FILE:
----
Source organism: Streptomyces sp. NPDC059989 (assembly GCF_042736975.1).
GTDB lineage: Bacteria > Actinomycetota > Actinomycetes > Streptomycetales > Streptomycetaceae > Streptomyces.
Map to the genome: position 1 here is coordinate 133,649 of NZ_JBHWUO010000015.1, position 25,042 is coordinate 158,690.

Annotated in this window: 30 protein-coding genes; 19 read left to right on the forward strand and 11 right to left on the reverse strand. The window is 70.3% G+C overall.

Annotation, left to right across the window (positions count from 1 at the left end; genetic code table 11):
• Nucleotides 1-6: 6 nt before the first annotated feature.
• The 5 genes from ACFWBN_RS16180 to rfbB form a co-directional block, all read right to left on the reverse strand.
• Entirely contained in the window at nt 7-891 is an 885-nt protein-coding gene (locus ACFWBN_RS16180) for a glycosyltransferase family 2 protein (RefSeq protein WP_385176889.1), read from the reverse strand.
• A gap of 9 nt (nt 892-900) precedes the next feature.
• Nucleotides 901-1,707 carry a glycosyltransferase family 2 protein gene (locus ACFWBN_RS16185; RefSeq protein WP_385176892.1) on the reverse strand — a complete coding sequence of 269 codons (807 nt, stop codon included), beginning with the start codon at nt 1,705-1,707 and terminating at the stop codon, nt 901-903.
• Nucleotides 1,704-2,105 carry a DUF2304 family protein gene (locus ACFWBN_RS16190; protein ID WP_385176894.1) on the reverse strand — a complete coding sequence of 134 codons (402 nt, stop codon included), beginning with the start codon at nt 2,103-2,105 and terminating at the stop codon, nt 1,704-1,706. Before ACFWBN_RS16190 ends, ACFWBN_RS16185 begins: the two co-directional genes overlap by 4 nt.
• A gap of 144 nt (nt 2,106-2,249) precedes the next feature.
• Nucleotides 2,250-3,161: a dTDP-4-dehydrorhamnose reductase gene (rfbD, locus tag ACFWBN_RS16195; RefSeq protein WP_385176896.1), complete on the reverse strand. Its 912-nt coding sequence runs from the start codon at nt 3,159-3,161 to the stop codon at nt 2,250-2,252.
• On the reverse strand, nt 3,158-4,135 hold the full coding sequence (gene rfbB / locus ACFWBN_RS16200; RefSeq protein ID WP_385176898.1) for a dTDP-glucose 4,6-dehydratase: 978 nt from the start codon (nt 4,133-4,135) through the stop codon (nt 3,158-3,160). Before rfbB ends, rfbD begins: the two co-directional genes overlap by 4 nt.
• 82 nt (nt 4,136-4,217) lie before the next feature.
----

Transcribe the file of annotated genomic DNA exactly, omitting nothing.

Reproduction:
Source organism: Streptomyces sp. NPDC059989 (assembly GCF_042736975.1).
GTDB lineage: Bacteria > Actinomycetota > Actinomycetes > Streptomycetales > Streptomycetaceae > Streptomyces.
Map to the genome: position 1 here is coordinate 133,649 of NZ_JBHWUO010000015.1, position 25,042 is coordinate 158,690.

Annotated in this window: 30 protein-coding genes; 19 read left to right on the forward strand and 11 right to left on the reverse strand. The window is 70.3% G+C overall.

Annotation, left to right across the window (positions count from 1 at the left end; genetic code table 11):
• Nucleotides 1-6: 6 nt before the first annotated feature.
• The 5 genes from ACFWBN_RS16180 to rfbB form a co-directional block, all read right to left on the reverse strand.
• Entirely contained in the window at nt 7-891 is an 885-nt protein-coding gene (locus ACFWBN_RS16180) for a glycosyltransferase family 2 protein (RefSeq protein WP_385176889.1), read from the reverse strand.
• A gap of 9 nt (nt 892-900) precedes the next feature.
• Nucleotides 901-1,707 carry a glycosyltransferase family 2 protein gene (locus ACFWBN_RS16185; RefSeq protein WP_385176892.1) on the reverse strand — a complete coding sequence of 269 codons (807 nt, stop codon included), beginning with the start codon at nt 1,705-1,707 and terminating at the stop codon, nt 901-903.
• Nucleotides 1,704-2,105 carry a DUF2304 family protein gene (locus ACFWBN_RS16190; protein ID WP_385176894.1) on the reverse strand — a complete coding sequence of 134 codons (402 nt, stop codon included), beginning with the start codon at nt 2,103-2,105 and terminating at the stop codon, nt 1,704-1,706. Before ACFWBN_RS16190 ends, ACFWBN_RS16185 begins: the two co-directional genes overlap by 4 nt.
• A gap of 144 nt (nt 2,106-2,249) precedes the next feature.
• Nucleotides 2,250-3,161: a dTDP-4-dehydrorhamnose reductase gene (rfbD, locus tag ACFWBN_RS16195; RefSeq protein WP_385176896.1), complete on the reverse strand. Its 912-nt coding sequence runs from the start codon at nt 3,159-3,161 to the stop codon at nt 2,250-2,252.
• On the reverse strand, nt 3,158-4,135 hold the full coding sequence (gene rfbB / locus ACFWBN_RS16200; RefSeq protein ID WP_385176898.1) for a dTDP-glucose 4,6-dehydratase: 978 nt from the start codon (nt 4,133-4,135) through the stop codon (nt 3,158-3,160). Before rfbB ends, rfbD begins: the two co-directional genes overlap by 4 nt.
• 82 nt (nt 4,136-4,217) lie before the next feature.